This year’s Open City Documentary Festival programme and nominations for its four awards categories have been announced.
The Festival will include the world premiere of 10 films. Icarus (after Amelia) by Margaret Salmon (pictured) and Inner Outer Space by Laida Lertxundi will open the Festival, on Wednesday 8th September at Curzon Soho.
Open City Documentary Festival 2021 will show 47 new non-fiction films. The new film programme includes 26 UK premieres, films from 26 different countries. The Festival will close on Tuesday 14th September at the ICA with a rare 16mm projection of James Benning’s Ten Skies (2004).
In 2021, the Festival returns to its traditional venues, with online content available towards the end of the physical programme. London venues include Bertha DocHouse, Curzon Soho and the ICA. This year will also see new venues, the Genesis Cinema in the East and Ciné Lumière-Institut français and the Goethe-Institut in West London.
The Festival Hub in Chinatown will host the free Expanded Realities exhibition and a programme of talks and workshops, including those led by filmmakers Luke Fowler, Onyeka Igwe, Hope Strickland and Alia Syed. Mimosa House, an independent non-profit gallery space in Holborn, will present Alia Syed’s exhibition Meta Incognita (1-11 September, free entry).
There are four awards categories again this year. All awards will be announced on 12th September. Nominated for the Open City Award are: After the Crossing (Joël Richmond Mathieu Akafou, 2020), From Where They Stood (Christophe Cognet, 2021), Icarus (after Amelia) (Margaret Salmon, 2021), Taming the Garden (Salome Jashi, 2021) and The Invisible Mountain (Ben Russell, 2021). Nominated for the Emerging Filmmaker Award are: Bicentenario (Pablo Álvarez Mesa, 2020), Lost Course (Jill Li, 2021), Shady River (Tatiana Mazú González, 2020) and The Blue House (Hamedine Kane, 2020).
The jury for both awards consists of Matthew Barrington (researcher & curator, Essay Film Festival, Barbican Cinema), Hyun Jin Cho (film curator, London Film Festival), Elena Gorfinkel (film scholar, critic), Sonali Joshi (curator, access specialist) and Lucy Parker (educator, filmmaker, Solidarity).
The nominees for UK Short Film Award, supported by the British Council, are: a so-called archive (Onyeka Igwe, 2020), Boots on Ground (Kiran Kaur Brar, 2021), For Dan (Luke Fowler, 2021), Future Foods (Gerard Ortín Castellví, 2021), Happy Valley (Simon Liu, 2020), If I could name you myself (I would hold you forever) (Hope Strickland, 2021), Pervading Animal (Graeme Arnfield, 2021), Piano Practice (Maria Anastassiou, 2021), Surviving You, Always (Morgan Quaintance, 2020) and Triforium (Jayne Parker, 2021).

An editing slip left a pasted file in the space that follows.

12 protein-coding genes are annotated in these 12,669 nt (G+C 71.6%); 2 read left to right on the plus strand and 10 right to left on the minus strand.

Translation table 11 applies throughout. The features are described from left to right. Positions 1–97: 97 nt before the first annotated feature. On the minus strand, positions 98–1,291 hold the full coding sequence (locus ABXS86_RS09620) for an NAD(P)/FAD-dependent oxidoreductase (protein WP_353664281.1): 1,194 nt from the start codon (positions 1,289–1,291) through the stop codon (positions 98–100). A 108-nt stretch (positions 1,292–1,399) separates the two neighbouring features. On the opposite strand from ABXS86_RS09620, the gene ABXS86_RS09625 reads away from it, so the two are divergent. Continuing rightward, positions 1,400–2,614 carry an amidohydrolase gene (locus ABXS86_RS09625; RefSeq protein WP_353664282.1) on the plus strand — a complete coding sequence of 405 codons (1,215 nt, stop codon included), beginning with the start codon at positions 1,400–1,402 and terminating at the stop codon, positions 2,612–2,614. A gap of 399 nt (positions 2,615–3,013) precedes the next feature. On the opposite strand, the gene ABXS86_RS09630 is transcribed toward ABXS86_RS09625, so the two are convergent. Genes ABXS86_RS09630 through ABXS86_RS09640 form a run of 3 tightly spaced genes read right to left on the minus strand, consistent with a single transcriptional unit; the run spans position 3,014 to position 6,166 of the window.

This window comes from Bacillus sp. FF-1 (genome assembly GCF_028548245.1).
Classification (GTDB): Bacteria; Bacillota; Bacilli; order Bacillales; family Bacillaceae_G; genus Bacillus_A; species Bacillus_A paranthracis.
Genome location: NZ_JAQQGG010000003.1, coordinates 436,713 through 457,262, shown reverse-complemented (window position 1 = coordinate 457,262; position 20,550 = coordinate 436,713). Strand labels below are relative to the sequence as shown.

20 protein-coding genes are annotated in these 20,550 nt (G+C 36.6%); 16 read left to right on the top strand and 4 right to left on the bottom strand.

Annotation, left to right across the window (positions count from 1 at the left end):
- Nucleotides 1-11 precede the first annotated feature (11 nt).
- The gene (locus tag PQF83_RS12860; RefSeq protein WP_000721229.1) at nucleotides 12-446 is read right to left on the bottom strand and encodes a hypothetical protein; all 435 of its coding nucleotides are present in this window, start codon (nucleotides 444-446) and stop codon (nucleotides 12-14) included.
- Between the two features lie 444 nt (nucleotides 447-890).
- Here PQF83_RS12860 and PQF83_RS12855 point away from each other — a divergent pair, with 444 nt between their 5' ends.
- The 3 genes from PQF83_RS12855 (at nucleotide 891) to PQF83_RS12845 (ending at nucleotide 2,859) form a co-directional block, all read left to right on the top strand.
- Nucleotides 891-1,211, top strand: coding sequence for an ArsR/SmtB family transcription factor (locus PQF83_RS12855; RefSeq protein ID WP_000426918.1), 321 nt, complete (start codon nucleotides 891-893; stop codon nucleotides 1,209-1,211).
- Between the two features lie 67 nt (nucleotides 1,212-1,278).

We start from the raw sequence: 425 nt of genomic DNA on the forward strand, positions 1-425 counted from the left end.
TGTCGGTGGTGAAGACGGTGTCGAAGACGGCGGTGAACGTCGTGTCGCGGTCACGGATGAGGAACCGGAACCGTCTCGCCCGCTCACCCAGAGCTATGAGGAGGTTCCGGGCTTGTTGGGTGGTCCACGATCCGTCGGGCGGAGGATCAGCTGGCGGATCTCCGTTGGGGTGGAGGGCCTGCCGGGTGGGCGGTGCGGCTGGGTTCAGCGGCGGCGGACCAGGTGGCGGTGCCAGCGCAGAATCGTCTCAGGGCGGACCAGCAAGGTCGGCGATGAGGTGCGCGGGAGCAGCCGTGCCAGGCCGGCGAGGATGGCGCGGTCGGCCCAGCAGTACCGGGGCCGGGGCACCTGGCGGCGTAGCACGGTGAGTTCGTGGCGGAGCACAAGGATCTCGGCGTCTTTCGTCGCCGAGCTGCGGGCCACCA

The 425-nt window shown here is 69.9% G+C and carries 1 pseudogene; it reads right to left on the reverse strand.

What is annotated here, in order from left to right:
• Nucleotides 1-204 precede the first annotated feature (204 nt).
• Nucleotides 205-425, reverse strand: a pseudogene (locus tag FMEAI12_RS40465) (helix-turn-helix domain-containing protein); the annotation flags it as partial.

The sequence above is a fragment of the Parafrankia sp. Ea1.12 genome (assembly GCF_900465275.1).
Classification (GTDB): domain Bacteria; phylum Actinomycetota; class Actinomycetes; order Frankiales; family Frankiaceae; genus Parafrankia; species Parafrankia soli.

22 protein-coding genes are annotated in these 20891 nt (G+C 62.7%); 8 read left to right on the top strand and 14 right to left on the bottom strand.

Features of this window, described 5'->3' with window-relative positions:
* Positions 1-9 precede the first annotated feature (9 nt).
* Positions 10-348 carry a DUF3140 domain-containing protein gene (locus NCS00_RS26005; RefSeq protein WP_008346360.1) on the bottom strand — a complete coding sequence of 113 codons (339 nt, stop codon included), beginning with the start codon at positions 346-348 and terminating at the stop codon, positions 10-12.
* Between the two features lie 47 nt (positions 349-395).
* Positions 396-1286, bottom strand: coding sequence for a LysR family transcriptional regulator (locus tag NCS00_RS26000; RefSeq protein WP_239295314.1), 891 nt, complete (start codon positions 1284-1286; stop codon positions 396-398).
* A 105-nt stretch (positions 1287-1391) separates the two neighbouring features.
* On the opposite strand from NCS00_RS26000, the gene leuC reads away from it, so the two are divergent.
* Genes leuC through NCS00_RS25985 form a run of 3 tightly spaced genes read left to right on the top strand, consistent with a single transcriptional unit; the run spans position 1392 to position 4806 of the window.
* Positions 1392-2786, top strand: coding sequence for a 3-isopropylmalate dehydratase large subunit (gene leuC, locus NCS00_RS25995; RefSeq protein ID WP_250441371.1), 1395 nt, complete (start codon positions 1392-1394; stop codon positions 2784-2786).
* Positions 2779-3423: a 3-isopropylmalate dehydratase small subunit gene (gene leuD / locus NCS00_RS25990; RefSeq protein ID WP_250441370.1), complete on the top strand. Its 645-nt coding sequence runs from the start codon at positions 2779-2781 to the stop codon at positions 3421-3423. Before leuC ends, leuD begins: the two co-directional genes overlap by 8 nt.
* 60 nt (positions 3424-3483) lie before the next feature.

Titles in the International Short Film Award competition include All Other Things Equal (Anya Tsyrlina, 2020), Back to Back (Jooyeon Lee, 2021), Figure Minus Fact (Mary Helena Clark, 2020), Gorria (Red) (Maddi Barber, 2020), Letter From Your Far-Off Country (Suneil Sanzgiri, 2020), Liberty: an ephemeral statute (Rebecca Jane Arthur, 2020), Notes, Imprints (on Love): Parts I & II (Alexandra Cuesta, 2020), To Pick a Flower (Shireen Seno, 2021), Sol de Campinas (Jessica Sarah Rinland, 2021), Zero Length Spring (Ross Meckfessel, 2020), 13 Ways of Looking at a Blackbird (Ana Vaz, 2021). The jurors for these awards are: Maeve Brennan (artist, filmmaker, The Drift), Qila Gill (film programmer, producer, LSSF, Sheffield DocFest), Clive James Nwonka (lecturer, writer), Adam Pugh (curator, writer, designer), Róisín Tapponi (film curator, writer, Habibi Collective).
The festival will celebrate the work of three important women filmmakers, with first UK retrospectives of Renate Sami and Alia Syed and a tribute to Haneda Sumiko.
The full programme and tickets for all events are available here.
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